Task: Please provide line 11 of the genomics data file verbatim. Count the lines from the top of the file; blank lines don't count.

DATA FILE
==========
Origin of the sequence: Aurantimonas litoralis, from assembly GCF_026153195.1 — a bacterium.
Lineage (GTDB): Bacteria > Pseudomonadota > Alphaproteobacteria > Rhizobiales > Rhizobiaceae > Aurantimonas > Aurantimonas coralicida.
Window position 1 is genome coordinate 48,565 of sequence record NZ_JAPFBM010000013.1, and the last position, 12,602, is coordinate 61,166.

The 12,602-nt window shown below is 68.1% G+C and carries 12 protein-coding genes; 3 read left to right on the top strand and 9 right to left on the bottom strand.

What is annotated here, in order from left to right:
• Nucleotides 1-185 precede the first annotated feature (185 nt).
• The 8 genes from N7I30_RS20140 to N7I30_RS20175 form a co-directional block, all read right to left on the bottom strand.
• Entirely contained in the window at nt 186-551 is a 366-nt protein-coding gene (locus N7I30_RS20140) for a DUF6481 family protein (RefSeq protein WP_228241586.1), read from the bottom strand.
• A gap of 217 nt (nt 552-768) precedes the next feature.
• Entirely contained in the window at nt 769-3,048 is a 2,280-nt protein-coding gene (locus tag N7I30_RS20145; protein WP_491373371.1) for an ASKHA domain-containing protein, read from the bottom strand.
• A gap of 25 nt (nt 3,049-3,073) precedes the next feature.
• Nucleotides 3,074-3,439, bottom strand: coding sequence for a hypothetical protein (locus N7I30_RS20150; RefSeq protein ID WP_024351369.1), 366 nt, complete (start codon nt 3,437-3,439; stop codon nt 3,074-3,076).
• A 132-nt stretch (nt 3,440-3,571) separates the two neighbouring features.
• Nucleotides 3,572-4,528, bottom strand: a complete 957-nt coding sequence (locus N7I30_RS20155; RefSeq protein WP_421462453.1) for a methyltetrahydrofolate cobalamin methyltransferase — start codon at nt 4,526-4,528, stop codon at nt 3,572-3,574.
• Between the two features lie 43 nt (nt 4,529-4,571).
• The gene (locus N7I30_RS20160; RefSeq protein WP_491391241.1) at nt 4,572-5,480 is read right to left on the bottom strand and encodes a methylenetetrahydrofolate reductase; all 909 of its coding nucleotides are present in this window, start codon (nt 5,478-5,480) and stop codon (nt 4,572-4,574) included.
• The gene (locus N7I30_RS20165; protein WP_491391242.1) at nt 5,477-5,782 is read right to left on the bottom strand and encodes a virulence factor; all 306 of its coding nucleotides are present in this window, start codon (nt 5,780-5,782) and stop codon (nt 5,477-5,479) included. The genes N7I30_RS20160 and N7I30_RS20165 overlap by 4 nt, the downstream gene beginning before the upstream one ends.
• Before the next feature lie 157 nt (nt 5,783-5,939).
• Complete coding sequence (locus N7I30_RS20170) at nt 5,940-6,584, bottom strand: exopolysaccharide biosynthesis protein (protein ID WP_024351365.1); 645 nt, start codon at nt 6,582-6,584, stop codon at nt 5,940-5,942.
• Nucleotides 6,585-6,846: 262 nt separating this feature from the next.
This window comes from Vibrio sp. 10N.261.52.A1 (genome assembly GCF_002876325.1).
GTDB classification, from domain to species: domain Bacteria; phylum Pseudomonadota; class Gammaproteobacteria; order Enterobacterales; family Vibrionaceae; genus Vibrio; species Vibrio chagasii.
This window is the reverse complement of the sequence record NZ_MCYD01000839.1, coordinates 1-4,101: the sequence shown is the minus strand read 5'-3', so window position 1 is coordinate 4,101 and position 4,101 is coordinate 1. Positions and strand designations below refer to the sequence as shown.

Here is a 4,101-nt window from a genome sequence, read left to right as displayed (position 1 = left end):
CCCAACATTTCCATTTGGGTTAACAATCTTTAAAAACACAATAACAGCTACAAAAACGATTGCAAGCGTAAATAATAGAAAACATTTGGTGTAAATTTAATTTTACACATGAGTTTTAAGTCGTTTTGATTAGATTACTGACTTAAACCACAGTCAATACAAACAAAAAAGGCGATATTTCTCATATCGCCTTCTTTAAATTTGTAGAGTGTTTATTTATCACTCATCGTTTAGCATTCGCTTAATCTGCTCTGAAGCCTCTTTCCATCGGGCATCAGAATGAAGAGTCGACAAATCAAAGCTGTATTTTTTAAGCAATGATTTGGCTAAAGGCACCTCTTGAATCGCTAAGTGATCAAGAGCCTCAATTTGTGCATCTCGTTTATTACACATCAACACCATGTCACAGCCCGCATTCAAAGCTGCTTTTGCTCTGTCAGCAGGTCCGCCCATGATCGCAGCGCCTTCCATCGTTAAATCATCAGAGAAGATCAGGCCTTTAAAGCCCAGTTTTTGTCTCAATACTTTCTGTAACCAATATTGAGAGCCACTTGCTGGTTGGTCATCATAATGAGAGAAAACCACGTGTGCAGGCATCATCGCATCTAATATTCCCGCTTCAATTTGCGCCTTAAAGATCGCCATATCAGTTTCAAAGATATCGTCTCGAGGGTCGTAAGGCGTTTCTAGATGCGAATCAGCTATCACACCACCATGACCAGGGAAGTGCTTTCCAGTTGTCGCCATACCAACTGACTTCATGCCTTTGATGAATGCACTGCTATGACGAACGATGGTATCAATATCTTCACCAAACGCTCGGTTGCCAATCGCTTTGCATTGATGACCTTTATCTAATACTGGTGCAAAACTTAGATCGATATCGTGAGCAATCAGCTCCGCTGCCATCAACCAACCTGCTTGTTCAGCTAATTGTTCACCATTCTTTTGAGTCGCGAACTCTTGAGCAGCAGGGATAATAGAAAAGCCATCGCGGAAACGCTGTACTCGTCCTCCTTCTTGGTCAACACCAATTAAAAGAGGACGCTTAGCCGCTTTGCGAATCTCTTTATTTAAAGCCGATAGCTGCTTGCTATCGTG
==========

• A gap of 25 nt (nt 3,049-3,073) precedes the next feature.